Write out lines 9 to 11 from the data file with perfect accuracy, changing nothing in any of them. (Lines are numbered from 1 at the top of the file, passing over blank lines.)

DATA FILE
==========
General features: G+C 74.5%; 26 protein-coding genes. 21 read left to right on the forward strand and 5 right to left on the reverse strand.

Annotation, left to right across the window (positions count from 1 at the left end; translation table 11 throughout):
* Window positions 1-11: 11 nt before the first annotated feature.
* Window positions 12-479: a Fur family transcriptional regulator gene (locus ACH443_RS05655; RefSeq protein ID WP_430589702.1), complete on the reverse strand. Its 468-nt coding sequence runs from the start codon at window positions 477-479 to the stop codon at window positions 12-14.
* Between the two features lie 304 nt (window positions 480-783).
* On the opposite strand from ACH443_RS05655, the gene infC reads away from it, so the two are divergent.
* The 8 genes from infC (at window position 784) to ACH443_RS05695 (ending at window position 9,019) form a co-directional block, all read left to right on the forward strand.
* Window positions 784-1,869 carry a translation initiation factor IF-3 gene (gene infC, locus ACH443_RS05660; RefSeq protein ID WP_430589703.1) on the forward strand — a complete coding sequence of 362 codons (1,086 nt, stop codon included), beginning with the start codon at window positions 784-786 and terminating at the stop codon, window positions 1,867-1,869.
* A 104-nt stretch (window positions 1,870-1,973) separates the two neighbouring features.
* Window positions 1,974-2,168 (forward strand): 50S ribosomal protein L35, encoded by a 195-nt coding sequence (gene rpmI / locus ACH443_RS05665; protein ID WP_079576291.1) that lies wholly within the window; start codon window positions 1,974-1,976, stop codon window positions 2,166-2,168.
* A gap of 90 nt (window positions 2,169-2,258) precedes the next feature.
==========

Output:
* A 104-nt stretch (window positions 1,870-1,973) separates the two neighbouring features.
* Window positions 1,974-2,168 (forward strand): 50S ribosomal protein L35, encoded by a 195-nt coding sequence (gene rpmI / locus ACH443_RS05665; protein ID WP_079576291.1) that lies wholly within the window; start codon window positions 1,974-1,976, stop codon window positions 2,166-2,168.
* A gap of 90 nt (window positions 2,169-2,258) precedes the next feature.